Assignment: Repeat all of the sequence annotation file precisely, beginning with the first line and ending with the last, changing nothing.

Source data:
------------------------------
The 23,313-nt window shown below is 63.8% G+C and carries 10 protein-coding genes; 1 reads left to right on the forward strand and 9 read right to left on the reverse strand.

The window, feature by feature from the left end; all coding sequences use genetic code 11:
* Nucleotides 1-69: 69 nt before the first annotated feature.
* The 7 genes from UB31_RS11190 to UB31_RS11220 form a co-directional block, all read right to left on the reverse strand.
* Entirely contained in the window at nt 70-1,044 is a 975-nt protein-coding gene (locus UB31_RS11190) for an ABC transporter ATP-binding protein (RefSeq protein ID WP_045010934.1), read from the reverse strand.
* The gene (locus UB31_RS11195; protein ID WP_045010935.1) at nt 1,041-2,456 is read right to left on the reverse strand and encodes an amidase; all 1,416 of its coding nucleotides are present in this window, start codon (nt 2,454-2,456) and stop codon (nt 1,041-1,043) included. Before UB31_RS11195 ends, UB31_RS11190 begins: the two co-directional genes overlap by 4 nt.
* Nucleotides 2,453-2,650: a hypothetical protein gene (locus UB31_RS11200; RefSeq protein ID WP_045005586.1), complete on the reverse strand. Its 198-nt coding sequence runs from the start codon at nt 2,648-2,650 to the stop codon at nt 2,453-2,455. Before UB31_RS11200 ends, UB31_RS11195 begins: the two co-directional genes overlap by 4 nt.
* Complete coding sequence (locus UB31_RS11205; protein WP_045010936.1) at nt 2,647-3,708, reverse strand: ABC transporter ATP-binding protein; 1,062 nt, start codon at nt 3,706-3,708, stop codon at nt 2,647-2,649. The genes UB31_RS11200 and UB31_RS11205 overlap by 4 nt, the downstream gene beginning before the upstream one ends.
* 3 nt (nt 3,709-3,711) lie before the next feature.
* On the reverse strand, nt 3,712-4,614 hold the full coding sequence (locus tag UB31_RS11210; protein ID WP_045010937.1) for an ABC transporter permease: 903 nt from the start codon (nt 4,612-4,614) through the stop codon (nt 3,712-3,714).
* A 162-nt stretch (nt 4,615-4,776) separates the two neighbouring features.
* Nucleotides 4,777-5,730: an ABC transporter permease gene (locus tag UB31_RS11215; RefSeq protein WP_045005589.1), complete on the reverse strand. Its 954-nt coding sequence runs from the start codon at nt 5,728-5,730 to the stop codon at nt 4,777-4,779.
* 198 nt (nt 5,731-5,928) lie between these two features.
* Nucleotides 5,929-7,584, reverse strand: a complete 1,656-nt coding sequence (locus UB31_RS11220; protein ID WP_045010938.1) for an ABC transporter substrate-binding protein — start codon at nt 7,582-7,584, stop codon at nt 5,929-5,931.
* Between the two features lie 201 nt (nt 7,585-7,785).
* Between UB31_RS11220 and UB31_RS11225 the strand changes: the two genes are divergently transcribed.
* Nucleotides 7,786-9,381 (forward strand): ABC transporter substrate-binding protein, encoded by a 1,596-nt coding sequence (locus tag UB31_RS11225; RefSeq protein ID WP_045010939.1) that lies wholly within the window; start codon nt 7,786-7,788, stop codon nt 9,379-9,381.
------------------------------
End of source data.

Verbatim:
The 23,313-nt window shown below is 63.8% G+C and carries 10 protein-coding genes; 1 reads left to right on the forward strand and 9 read right to left on the reverse strand.

The window, feature by feature from the left end; all coding sequences use genetic code 11:
* Nucleotides 1-69: 69 nt before the first annotated feature.
* The 7 genes from UB31_RS11190 to UB31_RS11220 form a co-directional block, all read right to left on the reverse strand.
* Entirely contained in the window at nt 70-1,044 is a 975-nt protein-coding gene (locus UB31_RS11190) for an ABC transporter ATP-binding protein (RefSeq protein ID WP_045010934.1), read from the reverse strand.
* The gene (locus UB31_RS11195; protein ID WP_045010935.1) at nt 1,041-2,456 is read right to left on the reverse strand and encodes an amidase; all 1,416 of its coding nucleotides are present in this window, start codon (nt 2,454-2,456) and stop codon (nt 1,041-1,043) included. Before UB31_RS11195 ends, UB31_RS11190 begins: the two co-directional genes overlap by 4 nt.
* Nucleotides 2,453-2,650: a hypothetical protein gene (locus UB31_RS11200; RefSeq protein ID WP_045005586.1), complete on the reverse strand. Its 198-nt coding sequence runs from the start codon at nt 2,648-2,650 to the stop codon at nt 2,453-2,455. Before UB31_RS11200 ends, UB31_RS11195 begins: the two co-directional genes overlap by 4 nt.
* Complete coding sequence (locus UB31_RS11205; protein WP_045010936.1) at nt 2,647-3,708, reverse strand: ABC transporter ATP-binding protein; 1,062 nt, start codon at nt 3,706-3,708, stop codon at nt 2,647-2,649. The genes UB31_RS11200 and UB31_RS11205 overlap by 4 nt, the downstream gene beginning before the upstream one ends.
* 3 nt (nt 3,709-3,711) lie before the next feature.
* On the reverse strand, nt 3,712-4,614 hold the full coding sequence (locus tag UB31_RS11210; protein ID WP_045010937.1) for an ABC transporter permease: 903 nt from the start codon (nt 4,612-4,614) through the stop codon (nt 3,712-3,714).
* A 162-nt stretch (nt 4,615-4,776) separates the two neighbouring features.
* Nucleotides 4,777-5,730: an ABC transporter permease gene (locus tag UB31_RS11215; RefSeq protein WP_045005589.1), complete on the reverse strand. Its 954-nt coding sequence runs from the start codon at nt 5,728-5,730 to the stop codon at nt 4,777-4,779.
* 198 nt (nt 5,731-5,928) lie between these two features.
* Nucleotides 5,929-7,584, reverse strand: a complete 1,656-nt coding sequence (locus UB31_RS11220; protein ID WP_045010938.1) for an ABC transporter substrate-binding protein — start codon at nt 7,582-7,584, stop codon at nt 5,929-5,931.
* Between the two features lie 201 nt (nt 7,585-7,785).
* Between UB31_RS11220 and UB31_RS11225 the strand changes: the two genes are divergently transcribed.
* Nucleotides 7,786-9,381 (forward strand): ABC transporter substrate-binding protein, encoded by a 1,596-nt coding sequence (locus tag UB31_RS11225; RefSeq protein ID WP_045010939.1) that lies wholly within the window; start codon nt 7,786-7,788, stop codon nt 9,379-9,381.